• Thorough Assessments: They carefully evaluate your condition, taking into consideration your daily activities and medical background.
  • Customized Treatment Plans: Recognizing that each person and hand pain is unique, they create personalized plans tailored to your specific needs.
  • Comprehensive Approach: Instead of just focusing on relieving symptoms, they prioritize overall recovery and regaining function, helping you get back to your normal life as much as possible.

Whether you're dealing with arthritis impacting your grip strength, tendonitis affecting your ability to play the piano, or a traumatic injury making everyday tasks difficult – hand specialists in Maryland have the specialized expertise needed to support you during your healing process.

FAQs (Frequently Asked Questions)

What are some common causes of hand pain?

Common causes of hand pain include arthritis, such as osteoarthritis and rheumatoid arthritis, as well as tendonitis caused by repetitive movements or injuries.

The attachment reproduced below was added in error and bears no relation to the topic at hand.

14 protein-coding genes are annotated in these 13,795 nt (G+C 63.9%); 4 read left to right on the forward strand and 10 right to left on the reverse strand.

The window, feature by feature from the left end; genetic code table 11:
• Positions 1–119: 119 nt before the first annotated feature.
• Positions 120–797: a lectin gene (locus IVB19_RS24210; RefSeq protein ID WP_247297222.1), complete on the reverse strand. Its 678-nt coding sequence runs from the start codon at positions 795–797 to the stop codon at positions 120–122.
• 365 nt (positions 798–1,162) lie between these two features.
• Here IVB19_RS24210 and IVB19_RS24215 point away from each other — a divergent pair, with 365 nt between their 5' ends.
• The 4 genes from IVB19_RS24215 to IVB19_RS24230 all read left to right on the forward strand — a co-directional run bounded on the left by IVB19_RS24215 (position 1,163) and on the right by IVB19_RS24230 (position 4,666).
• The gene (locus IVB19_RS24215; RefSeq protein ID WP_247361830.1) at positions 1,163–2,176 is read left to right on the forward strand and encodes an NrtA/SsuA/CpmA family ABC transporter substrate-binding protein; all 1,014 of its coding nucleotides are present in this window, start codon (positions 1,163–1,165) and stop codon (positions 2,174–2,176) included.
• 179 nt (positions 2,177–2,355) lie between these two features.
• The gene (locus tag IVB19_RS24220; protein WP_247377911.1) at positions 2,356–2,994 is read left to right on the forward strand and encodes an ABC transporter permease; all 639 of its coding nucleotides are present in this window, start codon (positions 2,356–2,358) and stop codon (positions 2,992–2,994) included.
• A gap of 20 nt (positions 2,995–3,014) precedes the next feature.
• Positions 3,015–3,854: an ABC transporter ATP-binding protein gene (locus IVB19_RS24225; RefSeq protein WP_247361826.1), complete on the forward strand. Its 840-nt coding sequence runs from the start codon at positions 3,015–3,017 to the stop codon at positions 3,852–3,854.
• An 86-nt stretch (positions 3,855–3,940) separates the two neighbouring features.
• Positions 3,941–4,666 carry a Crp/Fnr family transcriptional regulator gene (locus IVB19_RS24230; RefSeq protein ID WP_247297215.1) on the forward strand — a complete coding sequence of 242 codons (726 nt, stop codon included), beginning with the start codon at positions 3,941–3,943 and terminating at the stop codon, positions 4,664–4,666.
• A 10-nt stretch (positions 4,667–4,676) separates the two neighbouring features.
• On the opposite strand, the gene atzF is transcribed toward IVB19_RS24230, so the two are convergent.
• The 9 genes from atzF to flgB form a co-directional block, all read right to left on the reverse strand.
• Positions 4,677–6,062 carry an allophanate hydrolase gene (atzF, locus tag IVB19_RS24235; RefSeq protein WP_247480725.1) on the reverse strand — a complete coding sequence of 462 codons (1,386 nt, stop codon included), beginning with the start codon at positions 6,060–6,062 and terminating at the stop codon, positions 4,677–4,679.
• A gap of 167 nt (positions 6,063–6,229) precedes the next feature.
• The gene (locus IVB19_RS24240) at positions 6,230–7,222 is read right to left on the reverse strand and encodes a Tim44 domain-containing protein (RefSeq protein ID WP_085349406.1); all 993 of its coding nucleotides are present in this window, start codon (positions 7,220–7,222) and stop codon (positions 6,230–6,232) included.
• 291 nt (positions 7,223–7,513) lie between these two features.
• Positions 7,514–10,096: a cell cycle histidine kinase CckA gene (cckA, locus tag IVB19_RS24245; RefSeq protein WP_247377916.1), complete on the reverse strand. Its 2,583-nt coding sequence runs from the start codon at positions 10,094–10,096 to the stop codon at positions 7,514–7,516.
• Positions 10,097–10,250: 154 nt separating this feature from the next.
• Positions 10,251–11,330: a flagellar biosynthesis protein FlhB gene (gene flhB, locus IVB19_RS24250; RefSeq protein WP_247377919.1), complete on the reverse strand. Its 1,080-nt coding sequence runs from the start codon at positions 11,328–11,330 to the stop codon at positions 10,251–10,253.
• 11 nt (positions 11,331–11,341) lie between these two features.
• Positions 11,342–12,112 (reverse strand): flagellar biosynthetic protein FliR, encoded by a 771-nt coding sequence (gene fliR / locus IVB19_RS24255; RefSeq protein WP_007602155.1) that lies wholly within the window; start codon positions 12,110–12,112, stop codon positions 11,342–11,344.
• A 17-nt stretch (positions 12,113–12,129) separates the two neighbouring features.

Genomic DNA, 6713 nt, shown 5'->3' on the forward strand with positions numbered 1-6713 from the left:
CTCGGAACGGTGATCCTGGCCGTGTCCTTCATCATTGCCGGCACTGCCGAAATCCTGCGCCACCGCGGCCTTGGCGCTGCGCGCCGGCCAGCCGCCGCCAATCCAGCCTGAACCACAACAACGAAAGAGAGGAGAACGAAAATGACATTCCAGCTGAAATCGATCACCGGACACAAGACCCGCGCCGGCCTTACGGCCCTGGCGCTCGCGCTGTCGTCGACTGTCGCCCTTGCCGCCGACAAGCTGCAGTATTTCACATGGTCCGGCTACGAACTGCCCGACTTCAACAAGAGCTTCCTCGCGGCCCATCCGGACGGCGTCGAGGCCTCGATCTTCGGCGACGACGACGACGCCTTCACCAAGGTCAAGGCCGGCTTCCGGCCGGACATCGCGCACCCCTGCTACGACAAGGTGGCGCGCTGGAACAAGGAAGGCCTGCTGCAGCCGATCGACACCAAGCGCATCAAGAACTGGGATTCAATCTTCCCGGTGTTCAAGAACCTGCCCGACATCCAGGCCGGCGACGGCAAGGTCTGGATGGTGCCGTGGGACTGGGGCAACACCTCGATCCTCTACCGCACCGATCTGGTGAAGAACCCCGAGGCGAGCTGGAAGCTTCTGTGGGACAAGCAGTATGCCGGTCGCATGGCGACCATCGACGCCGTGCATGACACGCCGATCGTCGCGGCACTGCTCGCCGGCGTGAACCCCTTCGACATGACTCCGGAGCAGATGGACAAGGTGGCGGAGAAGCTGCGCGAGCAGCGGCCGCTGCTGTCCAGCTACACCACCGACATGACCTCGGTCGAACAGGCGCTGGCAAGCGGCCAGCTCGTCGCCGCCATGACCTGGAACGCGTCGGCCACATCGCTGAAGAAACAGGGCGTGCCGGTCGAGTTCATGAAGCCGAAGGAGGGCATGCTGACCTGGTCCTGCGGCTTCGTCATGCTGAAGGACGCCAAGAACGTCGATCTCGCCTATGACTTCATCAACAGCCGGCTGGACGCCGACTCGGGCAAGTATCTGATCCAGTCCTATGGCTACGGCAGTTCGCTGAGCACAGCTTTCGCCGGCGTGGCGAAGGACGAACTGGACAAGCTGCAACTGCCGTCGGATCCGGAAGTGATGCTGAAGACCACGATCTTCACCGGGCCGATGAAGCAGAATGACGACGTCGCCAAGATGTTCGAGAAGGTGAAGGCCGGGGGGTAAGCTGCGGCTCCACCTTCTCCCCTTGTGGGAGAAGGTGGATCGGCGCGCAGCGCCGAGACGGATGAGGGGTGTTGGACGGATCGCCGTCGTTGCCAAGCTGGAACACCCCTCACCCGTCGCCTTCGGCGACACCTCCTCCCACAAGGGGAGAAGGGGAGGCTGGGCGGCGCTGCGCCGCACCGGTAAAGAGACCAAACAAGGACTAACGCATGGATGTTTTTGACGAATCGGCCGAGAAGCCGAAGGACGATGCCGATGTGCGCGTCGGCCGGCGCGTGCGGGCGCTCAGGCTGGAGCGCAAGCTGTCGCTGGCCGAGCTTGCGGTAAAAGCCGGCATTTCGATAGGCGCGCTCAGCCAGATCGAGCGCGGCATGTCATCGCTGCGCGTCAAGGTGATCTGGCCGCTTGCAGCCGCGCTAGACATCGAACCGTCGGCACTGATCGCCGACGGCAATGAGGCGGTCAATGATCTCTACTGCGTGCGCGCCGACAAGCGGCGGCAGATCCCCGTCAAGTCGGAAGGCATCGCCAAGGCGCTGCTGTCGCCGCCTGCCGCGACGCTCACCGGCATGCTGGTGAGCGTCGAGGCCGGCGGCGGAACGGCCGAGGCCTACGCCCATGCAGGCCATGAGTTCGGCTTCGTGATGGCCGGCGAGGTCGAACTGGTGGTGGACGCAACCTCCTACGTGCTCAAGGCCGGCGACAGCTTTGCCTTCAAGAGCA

How do orthopedic doctors diagnose hand pain?

Orthopedic doctors use various diagnostic methods, including physical examinations and imaging tests, to accurately identify the source and extent of hand pain.

What are the non-surgical treatment options for hand pain?

Non-surgical treatment options for hand pain include medications for pain relief, cortisone injections to reduce inflammation, splinting to support the hand, hand therapy programs, and alternative therapies like acupuncture or herbal supplements.

What are some surgical interventions for hand pain?

Surgical interventions for hand pain may include tendon repair surgery for severe tendon injuries, joint replacement procedures for advanced arthritis or joint degeneration, nerve repair and reconstruction for nerve entrapments or damage, surgical stabilization for complex hand fractures, and replantation surgery for traumatic amputations of fingers or hands.

Why is it important to consult an orthopedic hand specialist for hand pain?

Consulting an orthopedic hand specialist is crucial when experiencing persistent or debilitating hand pain because they specialize in treating hand conditions and have a comprehensive understanding of both non-surgical and surgical management strategies.